New Research Trends in Nonlinear Circuits
Ioannis Stouboulos (Hrsg.), Ioannis Kyprianidis (Hrsg.), Christos Volos (Hrsg.)
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Naturwissenschaften, Medizin, Informatik, Technik / Physik, Astronomie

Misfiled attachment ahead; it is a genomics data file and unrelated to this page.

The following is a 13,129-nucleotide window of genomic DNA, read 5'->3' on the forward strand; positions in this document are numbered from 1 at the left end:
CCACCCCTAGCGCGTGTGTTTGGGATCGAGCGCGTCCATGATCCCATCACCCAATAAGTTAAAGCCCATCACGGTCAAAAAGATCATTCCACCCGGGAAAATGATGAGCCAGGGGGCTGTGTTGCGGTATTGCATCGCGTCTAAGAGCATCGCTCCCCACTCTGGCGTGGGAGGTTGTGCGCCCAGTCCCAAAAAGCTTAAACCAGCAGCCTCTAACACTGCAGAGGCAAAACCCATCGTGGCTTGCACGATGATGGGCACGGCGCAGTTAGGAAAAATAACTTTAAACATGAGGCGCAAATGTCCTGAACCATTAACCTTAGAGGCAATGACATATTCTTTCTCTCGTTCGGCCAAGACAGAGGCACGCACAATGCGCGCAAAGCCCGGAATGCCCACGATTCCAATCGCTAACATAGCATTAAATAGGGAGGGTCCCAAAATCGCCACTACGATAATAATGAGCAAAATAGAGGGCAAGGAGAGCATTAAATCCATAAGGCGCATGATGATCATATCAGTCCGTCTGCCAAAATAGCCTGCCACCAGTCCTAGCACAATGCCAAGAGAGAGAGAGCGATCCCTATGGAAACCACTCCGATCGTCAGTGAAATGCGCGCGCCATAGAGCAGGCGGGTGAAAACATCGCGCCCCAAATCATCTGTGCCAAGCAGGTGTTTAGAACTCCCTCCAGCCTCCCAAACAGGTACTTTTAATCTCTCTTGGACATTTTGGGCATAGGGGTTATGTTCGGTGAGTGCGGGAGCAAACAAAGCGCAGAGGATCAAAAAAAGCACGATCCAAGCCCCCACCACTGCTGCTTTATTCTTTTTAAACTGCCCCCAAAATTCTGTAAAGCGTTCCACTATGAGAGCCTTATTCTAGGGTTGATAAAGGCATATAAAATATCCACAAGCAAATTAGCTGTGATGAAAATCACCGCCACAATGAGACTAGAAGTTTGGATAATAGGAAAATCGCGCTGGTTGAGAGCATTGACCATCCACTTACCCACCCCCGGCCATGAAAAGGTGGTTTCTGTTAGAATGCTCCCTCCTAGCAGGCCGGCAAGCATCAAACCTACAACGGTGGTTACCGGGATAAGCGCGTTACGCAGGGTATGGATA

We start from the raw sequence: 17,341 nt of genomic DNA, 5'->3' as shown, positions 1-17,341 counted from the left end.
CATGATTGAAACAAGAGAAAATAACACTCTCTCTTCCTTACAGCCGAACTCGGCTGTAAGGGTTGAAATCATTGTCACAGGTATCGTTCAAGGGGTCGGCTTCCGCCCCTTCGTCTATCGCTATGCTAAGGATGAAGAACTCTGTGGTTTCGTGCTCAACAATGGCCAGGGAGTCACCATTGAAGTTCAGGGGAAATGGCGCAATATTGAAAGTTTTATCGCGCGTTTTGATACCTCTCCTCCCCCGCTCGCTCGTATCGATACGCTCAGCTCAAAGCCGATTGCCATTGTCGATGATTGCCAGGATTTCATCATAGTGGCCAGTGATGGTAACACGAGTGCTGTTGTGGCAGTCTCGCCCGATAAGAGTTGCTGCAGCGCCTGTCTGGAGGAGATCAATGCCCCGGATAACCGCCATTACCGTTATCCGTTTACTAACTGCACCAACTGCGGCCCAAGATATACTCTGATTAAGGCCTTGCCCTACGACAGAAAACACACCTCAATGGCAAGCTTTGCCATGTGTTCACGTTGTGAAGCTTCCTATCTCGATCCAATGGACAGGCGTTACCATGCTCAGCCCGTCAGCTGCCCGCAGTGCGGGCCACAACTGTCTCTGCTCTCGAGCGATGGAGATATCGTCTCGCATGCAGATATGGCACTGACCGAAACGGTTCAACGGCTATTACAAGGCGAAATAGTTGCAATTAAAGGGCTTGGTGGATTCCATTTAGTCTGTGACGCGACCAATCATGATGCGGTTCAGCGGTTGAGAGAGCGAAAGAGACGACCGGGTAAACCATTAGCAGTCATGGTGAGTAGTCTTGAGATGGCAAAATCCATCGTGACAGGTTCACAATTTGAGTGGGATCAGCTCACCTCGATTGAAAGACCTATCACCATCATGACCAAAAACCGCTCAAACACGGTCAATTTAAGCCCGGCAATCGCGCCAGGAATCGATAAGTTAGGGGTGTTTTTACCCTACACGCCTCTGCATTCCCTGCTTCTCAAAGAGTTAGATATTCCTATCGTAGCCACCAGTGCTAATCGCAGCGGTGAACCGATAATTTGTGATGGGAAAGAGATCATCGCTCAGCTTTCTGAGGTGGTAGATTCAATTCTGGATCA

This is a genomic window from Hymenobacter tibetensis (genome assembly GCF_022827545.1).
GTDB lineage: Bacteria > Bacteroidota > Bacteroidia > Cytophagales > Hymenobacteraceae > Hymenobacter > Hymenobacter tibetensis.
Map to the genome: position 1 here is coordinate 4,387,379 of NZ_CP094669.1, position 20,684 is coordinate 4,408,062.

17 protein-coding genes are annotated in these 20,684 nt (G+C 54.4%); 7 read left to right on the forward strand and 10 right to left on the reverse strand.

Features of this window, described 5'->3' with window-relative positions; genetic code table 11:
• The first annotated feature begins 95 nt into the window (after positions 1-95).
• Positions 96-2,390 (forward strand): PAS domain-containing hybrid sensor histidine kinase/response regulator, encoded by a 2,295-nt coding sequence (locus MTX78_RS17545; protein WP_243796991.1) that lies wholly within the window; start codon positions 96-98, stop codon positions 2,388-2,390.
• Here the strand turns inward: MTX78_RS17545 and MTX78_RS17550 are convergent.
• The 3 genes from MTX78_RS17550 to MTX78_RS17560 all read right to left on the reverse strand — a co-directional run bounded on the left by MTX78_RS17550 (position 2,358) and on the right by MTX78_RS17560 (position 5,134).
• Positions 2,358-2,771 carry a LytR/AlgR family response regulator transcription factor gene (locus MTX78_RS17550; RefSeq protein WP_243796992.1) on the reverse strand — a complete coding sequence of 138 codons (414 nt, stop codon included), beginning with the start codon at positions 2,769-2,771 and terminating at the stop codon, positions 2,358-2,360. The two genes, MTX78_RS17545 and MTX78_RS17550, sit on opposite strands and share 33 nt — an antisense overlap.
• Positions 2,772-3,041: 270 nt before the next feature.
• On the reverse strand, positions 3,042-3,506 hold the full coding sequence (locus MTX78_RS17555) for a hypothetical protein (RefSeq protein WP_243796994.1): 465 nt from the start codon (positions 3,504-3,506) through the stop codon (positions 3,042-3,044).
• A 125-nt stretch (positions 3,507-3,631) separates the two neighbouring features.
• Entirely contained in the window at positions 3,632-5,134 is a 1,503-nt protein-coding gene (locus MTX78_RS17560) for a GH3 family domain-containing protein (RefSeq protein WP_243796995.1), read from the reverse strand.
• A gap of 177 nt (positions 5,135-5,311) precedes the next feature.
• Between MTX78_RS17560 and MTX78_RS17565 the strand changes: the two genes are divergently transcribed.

Nowadays, circuits, both linear and nonlinear, still remain the core components of most electronic devices and systems. As these systems, such as mechatronics, communications, cryptosystems and industrial electronics become more and more sophisticated, better functionality and reliability of these technologies require more intriguing use of nonlinear circuits. For this reason, the research in the topic of nonlinear circuits has already passed from the stage of using them as a tool for analog simulation of nonlinear dynamical systems to the stage of using them as the basic component in the aforementioned systems. It is a fact that the observation of chaotic phenomena in nonlinear circuits was and still remains one of the major motivations for studying the nonlinear circuit theory. In the previous two decades a number of workshops and conferences, journal issues, research monographs and books, were focused on analysis and studying chaotic phenomena in various nonlinear circuits. Also, nonlinear circuits were a field in which many chaotic phenomena have been observed for the first time. However, the nonlinear circuits have now passed from the traditional trend of studying and understanding chaos in a new research direction in the field of applied chaos technology. So, there is an increasing interest not only in the traditional chaos generation and analysis via circuitry but also in the new consideration of utilizing chaos in real physical systems. As a result, electronic engineers are really giving to chaos more and more attention and they use nonlinear circuits in an increasing number of engineering applications. This book aims to bridge the gap between these two research stages on the progress of nonlinear circuits and also open up some new directions of real applications where chaos can be put up to technological use, including secure communication systems, radio frequency operating circuits' design, memristors and cryptography. Finally, this book can serve as an updated and handy reference for university professors, graduate students, laboratory researchers as well as physicists and applied mathematicians who are interested in studying the chaos and its applications through the field of nonlinear circuits.